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If you fly with your animal, make sure to read this

By on January 20, 2018
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Delta Airlines has carried hundreds of thousands of animals for free, like all American airlines, in recent years. Folks who bring the family dog on a plane trip have paid for their animal’s seat, but pets taken as service or comfort animals ride for free. What accounts for the difference? Regular ol’ pets are treated as regular ol’ passengers while service or therapy animals are on board to serve an essential purpose for their owners. It’s fair and it’s the law.

What has become a concern for Delta and its passengers is the rapidly-rising number of bites and potty accidents on flights in the last few years. Related to that concern, Delta wants to protect itself and its passengers and it will attempt to by changing its rules on service and therapy animals.

The bottom line: if you want to bring your comfort or therapy animal on future Delta flights, you’ll need to do two things:

1. You’ll need to document safe and appropriate behavior your animal has exhibited on previous flights.

2. You’ll need to have legit documentation that establishes your animal as a necessary comfort or service need.

Outside the worry over safety and accidents, Delta is concerned that flyers have taken advantage of the “fly for free” law for service and comfort animals. This Wall Street Journal article tells of passengers who have passed their pet snakes off as comfort animals. Also among the free flyers: turkeys, sugar gliders, and spiders. Far cries from the seeing-eye dog for people with vision loss and comfort animals for children with disabilities, the spirit of the rule seems to have been bent every which way.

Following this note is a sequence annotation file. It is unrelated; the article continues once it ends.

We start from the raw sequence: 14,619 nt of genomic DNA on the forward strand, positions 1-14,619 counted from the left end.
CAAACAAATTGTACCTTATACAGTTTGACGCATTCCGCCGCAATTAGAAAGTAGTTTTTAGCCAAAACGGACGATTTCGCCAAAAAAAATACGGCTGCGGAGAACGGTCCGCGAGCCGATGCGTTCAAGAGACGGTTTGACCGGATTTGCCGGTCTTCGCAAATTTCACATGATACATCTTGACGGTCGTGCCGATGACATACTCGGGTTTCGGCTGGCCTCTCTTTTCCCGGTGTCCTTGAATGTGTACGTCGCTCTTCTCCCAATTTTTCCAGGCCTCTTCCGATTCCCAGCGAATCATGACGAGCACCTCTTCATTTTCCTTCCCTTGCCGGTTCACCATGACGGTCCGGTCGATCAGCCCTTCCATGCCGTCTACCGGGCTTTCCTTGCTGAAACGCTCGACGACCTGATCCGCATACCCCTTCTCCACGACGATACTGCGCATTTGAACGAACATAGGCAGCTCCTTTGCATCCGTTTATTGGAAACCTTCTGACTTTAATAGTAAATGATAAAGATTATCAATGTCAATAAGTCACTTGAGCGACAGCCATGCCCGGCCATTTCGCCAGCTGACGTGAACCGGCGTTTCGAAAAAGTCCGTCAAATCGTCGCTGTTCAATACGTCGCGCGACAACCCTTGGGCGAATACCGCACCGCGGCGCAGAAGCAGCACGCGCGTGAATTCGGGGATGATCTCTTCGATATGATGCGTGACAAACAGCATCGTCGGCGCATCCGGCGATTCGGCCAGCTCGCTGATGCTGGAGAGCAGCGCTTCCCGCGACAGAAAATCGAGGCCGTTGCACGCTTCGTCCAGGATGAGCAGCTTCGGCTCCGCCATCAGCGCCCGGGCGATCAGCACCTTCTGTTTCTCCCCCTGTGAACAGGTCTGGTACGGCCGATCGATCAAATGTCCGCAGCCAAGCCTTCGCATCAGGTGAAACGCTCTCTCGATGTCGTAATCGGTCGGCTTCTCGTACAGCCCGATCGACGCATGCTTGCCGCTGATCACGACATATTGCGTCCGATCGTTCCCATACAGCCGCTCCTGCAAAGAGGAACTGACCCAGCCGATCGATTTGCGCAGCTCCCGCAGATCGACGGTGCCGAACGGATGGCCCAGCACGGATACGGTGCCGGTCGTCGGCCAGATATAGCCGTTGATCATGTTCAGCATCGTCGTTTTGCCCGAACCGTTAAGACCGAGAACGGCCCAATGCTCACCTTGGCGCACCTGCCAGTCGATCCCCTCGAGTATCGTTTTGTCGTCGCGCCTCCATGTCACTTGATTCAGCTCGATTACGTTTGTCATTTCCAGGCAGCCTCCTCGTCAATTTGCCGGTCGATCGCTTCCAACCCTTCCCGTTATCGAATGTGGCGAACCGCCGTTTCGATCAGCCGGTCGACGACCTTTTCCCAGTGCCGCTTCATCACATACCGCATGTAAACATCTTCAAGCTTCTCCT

Delta’s new policy takes effect on March 1, 2017, so if you’ve flown with an animal as part of the Airline Access Act which allows for a free ride, it’s now up to you to prove the animal is there according to the law made to promote fairness in flight. It’s a small price to pay, says one woman with vision loss in the aforementioned article, to rid flights of fake service dogs and things like comfort turkeys.

About Eric Forrest

Eric is a pet lover, bookworm and dad. He's had 5 family dogs, 4 cats, a cottontail rabbit he nursed back to health, and two ducks. Cats are his preference, but Eric loves all little critters.

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